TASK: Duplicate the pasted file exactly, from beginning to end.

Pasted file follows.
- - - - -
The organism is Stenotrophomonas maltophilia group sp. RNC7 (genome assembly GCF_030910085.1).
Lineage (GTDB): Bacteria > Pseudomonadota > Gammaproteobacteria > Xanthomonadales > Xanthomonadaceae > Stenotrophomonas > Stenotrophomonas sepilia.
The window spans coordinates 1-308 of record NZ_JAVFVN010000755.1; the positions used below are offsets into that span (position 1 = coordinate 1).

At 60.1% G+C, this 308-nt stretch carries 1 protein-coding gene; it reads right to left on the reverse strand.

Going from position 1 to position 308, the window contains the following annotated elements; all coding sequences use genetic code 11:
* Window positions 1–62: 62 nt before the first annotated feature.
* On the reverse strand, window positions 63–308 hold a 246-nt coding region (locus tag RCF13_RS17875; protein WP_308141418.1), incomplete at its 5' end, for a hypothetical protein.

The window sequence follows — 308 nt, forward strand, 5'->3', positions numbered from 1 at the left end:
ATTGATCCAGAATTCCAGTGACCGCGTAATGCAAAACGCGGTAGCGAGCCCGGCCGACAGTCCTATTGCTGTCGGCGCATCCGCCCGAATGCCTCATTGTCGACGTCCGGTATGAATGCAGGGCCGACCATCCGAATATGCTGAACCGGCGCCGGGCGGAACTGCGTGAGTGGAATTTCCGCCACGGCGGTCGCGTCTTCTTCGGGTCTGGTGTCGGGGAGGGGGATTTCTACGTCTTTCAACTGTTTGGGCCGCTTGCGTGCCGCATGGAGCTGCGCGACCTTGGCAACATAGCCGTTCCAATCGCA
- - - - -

The organism is Stenotrophomonas maltophilia group sp. RNC7 (genome assembly GCF_030910085.1).
Lineage (GTDB): Bacteria > Pseudomonadota > Gammaproteobacteria > Xanthomonadales > Xanthomonadaceae > Stenotrophomonas > Stenotrophomonas sepilia.
The window spans coordinates 1-308 of record NZ_JAVFVN010000755.1; the positions used below are offsets into that span (position 1 = coordinate 1).

At 60.1% G+C, this 308-nt stretch carries 1 protein-coding gene; it reads right to left on the reverse strand.

Going from position 1 to position 308, the window contains the following annotated elements; all coding sequences use genetic code 11:
* Window positions 1–62: 62 nt before the first annotated feature.
* On the reverse strand, window positions 63–308 hold a 246-nt coding region (locus tag RCF13_RS17875; protein WP_308141418.1), incomplete at its 5' end, for a hypothetical protein.

The window sequence follows — 308 nt, forward strand, 5'->3', positions numbered from 1 at the left end:
ATTGATCCAGAATTCCAGTGACCGCGTAATGCAAAACGCGGTAGCGAGCCCGGCCGACAGTCCTATTGCTGTCGGCGCATCCGCCCGAATGCCTCATTGTCGACGTCCGGTATGAATGCAGGGCCGACCATCCGAATATGCTGAACCGGCGCCGGGCGGAACTGCGTGAGTGGAATTTCCGCCACGGCGGTCGCGTCTTCTTCGGGTCTGGTGTCGGGGAGGGGGATTTCTACGTCTTTCAACTGTTTGGGCCGCTTGCGTGCCGCATGGAGCTGCGCGACCTTGGCAACATAGCCGTTCCAATCGCA